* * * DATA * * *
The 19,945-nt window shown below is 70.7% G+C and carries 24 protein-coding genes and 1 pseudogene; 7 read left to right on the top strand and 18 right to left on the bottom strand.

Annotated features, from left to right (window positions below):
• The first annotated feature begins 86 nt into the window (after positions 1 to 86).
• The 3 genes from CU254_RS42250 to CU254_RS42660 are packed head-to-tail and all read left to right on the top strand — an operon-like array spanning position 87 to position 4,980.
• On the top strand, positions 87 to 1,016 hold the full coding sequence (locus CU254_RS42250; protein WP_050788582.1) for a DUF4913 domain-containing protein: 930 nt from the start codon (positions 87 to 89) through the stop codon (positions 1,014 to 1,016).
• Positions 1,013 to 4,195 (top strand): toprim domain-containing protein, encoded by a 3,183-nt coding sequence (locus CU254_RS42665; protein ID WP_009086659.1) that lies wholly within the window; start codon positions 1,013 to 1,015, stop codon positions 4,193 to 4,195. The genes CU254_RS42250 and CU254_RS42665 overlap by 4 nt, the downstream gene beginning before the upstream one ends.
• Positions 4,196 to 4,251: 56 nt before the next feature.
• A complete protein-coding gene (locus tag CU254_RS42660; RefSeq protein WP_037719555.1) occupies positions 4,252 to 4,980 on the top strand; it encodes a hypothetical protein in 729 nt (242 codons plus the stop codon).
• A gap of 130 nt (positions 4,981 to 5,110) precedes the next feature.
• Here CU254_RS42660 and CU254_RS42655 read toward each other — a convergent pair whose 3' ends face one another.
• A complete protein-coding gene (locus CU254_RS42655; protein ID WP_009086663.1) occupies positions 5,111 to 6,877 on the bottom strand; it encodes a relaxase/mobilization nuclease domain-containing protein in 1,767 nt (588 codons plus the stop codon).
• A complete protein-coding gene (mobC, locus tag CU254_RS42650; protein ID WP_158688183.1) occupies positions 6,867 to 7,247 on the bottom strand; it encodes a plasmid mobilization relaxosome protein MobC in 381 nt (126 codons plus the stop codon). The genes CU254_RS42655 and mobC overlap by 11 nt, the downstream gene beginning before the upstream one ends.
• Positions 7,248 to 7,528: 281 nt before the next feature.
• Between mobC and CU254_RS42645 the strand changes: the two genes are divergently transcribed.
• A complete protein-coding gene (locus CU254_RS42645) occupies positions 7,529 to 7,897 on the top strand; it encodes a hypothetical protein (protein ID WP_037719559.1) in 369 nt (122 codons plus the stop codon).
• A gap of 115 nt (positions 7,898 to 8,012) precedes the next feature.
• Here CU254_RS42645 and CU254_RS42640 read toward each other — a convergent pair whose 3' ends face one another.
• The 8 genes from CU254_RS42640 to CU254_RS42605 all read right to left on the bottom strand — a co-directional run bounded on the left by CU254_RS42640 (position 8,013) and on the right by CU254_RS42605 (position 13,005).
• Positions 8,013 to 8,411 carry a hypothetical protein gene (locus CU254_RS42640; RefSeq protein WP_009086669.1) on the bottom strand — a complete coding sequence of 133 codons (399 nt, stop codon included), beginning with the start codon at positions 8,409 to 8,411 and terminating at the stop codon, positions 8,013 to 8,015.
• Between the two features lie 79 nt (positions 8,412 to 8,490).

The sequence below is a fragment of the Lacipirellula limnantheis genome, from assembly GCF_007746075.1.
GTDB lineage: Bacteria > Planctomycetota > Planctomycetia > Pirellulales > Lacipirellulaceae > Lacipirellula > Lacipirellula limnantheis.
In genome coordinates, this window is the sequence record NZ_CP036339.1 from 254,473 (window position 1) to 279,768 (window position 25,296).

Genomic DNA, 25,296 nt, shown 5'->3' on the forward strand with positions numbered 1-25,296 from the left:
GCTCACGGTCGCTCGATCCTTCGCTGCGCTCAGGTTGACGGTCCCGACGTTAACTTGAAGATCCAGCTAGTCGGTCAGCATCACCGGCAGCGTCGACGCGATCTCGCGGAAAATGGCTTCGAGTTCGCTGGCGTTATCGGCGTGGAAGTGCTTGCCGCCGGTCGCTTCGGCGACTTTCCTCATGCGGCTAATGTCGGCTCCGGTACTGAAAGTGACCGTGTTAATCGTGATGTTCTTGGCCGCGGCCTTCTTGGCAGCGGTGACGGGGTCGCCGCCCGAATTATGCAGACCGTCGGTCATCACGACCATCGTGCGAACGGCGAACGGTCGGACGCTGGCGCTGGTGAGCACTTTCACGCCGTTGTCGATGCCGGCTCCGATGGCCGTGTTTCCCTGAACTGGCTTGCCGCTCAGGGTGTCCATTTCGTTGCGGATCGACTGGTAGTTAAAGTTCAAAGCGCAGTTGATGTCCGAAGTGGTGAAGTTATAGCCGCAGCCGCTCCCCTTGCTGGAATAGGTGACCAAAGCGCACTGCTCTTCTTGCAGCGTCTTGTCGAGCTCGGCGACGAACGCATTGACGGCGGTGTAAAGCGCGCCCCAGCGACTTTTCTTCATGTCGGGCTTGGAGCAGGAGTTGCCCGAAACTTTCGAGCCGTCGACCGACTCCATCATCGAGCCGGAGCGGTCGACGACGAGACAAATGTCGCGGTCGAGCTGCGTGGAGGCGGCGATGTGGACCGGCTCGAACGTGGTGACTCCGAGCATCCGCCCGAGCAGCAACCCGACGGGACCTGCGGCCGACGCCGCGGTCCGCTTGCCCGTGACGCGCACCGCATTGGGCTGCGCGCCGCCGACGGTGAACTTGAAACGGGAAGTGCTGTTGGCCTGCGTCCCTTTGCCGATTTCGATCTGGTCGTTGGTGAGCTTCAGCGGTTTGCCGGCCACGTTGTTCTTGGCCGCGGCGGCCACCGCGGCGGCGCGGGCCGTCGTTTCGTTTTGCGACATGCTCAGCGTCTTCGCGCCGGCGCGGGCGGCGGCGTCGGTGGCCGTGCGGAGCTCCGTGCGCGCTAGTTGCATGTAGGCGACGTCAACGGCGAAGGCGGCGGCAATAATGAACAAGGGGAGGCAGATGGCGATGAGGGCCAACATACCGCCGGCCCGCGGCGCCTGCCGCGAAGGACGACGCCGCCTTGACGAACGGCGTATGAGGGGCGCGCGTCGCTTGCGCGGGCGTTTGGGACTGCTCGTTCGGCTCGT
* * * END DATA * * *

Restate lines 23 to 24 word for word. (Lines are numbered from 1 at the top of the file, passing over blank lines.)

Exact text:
In genome coordinates, this window is the sequence record NZ_CP036339.1 from 254,473 (window position 1) to 279,768 (window position 25,296).

Genomic DNA, 25,296 nt, shown 5'->3' on the forward strand with positions numbered 1-25,296 from the left: